Some call it celeriac, I call it celery root (because I’m not that fancy), and no joke this ugly, gnarly root is one of my absolute favourite fall vegetables. Now it’s been said that celery will always be the last vegetable standing on a veggie platter, and it may be true, but please don’t let your celery roots be the last veg standing in your fall veg collection. It’s just too good.
When I first shared a photo of this root on Instagram, I was surprised by the number of people who actually didn’t know what it was. It was showing up in their CSA boxes, but they didn’t know what to do with it.
Popular Uses For Celery Root
- In a soup
- In place of or alongside potatoes in a mash
- With other root veggies in a roasted veg medley
- Sliced thin and toasted or dehydrated like chips
- Sliced thin and roasted and used in a sandwich
The celery root, as you may have guessed, is the root of celery. The celery stalks are harvested much earlier in the season. In the fall, when the stalks have become thinner, darker, and wildly bitter to taste, is when you know the energy, power and flavour have moved down into the roots. Be sure to save the stalks, however. I wouldn’t recommend using them in a soup that you’ll be pureeing but you can definitely add them to veggie stock or bone broth.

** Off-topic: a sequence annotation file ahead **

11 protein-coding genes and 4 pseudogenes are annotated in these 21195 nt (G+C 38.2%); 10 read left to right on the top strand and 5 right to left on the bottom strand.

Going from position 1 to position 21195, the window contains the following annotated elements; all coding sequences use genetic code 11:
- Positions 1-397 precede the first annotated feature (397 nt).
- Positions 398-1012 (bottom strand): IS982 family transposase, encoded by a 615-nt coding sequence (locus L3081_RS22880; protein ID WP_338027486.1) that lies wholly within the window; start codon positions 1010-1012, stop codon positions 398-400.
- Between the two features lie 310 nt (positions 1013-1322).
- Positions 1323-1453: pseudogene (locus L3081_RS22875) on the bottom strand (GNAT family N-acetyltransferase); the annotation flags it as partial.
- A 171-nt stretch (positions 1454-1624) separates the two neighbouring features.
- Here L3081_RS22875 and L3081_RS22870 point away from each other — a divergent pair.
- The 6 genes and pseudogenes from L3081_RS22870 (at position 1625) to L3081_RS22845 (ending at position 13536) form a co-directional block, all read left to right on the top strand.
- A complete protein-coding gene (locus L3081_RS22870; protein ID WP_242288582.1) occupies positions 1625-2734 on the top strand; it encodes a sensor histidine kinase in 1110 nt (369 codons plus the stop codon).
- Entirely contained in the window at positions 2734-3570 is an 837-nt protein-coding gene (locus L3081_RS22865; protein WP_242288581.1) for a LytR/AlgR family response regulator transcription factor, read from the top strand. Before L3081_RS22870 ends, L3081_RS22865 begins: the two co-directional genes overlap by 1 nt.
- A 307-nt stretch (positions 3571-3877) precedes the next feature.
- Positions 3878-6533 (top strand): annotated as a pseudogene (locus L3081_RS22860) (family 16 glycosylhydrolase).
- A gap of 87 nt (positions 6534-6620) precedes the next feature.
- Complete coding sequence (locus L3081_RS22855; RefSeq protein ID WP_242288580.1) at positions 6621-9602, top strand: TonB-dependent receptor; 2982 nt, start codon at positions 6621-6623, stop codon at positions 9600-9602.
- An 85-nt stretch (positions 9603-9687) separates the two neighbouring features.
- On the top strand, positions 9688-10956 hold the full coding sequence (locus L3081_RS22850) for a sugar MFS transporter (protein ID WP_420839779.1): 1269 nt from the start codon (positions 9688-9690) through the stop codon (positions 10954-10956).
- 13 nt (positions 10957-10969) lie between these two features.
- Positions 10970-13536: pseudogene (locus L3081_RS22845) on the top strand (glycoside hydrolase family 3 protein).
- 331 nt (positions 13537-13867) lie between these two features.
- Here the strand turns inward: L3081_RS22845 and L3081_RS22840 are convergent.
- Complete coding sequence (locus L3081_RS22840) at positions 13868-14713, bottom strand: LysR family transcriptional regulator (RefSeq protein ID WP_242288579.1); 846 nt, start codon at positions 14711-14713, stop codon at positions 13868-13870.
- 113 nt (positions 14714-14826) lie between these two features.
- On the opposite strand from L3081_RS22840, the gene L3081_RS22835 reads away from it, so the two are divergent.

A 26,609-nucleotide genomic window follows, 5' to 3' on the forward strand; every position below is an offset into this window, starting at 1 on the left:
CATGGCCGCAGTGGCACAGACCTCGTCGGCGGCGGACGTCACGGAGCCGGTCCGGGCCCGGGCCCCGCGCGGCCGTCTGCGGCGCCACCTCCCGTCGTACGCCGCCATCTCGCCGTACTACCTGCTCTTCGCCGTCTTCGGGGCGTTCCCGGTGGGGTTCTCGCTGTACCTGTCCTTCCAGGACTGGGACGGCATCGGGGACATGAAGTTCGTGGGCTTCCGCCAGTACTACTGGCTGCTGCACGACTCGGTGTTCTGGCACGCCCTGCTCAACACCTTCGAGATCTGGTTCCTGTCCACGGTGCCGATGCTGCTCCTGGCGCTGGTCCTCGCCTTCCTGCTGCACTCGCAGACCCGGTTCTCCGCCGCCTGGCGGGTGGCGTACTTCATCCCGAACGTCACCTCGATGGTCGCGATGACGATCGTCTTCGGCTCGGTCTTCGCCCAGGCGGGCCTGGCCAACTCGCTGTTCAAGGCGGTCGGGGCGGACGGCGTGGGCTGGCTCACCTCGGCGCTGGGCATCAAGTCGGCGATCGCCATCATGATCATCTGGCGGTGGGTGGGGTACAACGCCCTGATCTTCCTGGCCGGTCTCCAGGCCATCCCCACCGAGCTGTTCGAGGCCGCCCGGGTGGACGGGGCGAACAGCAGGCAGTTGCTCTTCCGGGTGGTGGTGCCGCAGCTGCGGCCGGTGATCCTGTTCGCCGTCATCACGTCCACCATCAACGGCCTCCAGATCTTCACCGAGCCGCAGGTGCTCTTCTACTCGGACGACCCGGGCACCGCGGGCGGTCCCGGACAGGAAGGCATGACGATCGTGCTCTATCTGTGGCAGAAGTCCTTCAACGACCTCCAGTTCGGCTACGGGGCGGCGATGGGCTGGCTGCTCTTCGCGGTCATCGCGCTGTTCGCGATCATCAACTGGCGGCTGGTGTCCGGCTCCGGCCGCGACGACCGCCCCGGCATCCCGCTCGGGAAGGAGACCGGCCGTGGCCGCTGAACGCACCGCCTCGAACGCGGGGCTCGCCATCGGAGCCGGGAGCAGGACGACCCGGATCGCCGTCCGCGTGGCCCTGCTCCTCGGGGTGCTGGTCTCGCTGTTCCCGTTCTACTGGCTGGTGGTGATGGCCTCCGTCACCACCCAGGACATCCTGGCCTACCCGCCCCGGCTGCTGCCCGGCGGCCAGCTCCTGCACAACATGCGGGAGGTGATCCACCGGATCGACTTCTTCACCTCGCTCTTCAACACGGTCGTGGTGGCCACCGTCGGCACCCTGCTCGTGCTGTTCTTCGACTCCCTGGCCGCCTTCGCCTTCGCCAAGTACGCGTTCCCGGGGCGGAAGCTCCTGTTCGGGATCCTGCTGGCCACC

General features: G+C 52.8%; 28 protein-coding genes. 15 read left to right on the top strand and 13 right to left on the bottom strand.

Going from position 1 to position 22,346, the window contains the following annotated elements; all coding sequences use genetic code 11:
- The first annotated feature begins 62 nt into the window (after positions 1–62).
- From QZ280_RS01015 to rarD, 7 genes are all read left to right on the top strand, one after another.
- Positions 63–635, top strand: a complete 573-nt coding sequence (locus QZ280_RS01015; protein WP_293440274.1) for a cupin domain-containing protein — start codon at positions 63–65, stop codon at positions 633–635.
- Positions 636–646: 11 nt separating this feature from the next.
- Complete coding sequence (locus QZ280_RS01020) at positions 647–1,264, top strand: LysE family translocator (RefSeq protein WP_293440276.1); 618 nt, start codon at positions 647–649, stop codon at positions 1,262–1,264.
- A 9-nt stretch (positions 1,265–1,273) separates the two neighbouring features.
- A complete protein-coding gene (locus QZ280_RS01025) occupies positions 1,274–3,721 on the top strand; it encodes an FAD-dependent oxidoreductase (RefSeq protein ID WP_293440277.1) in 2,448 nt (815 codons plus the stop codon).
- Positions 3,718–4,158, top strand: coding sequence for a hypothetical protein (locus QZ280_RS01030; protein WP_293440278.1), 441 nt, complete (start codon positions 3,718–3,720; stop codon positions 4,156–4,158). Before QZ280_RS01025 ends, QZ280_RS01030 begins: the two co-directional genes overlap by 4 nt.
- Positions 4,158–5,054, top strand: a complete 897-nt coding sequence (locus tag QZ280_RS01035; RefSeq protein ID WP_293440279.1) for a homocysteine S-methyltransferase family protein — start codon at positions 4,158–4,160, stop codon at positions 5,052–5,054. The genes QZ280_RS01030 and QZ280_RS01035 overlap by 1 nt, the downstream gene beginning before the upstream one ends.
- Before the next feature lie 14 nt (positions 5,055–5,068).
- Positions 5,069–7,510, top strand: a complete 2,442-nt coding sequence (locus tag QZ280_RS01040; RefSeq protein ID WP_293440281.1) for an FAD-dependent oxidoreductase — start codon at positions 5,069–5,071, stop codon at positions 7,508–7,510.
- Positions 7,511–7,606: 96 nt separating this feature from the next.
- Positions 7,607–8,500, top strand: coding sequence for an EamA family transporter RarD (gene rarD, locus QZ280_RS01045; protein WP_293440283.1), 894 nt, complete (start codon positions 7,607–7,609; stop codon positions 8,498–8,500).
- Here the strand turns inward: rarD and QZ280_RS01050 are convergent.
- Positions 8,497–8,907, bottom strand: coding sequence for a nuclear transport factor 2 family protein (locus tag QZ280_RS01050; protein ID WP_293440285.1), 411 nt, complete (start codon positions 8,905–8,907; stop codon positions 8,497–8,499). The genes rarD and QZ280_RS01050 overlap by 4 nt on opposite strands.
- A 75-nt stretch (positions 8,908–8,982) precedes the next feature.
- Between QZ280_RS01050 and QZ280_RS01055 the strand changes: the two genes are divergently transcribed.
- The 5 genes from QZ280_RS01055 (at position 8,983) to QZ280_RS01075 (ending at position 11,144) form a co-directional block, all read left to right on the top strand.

Let’s move along and discuss this incredible soup.
Once steamed, the celery root takes on a very soft and creamy texture. This is what makes it so good as a replacement for potatoes in a mash. You could even use celery root puree as a topping in The UnDiet Cookbook‘s UnShepherd’s Pie (page 166).
To truly make the most of the fall harvest, this soup is one of those super local options where you can literally get all of the ingredients at your local farmer’s market or CSA box.
There are just four base ingredients – celery root, apples, onion, and sea salt. I added in a few more spices to round out the flavour. But it is actually that simple. This is a great soup to cook up and enjoy on a chilly fall day. This one can also easily be doubled for batch prepping. Freeze it in single portions in half-liter mason jars (leaving about 2 inches at the top of the jar for expansion).
This soup will likely become a regular part of your delicious fall repertoire!Print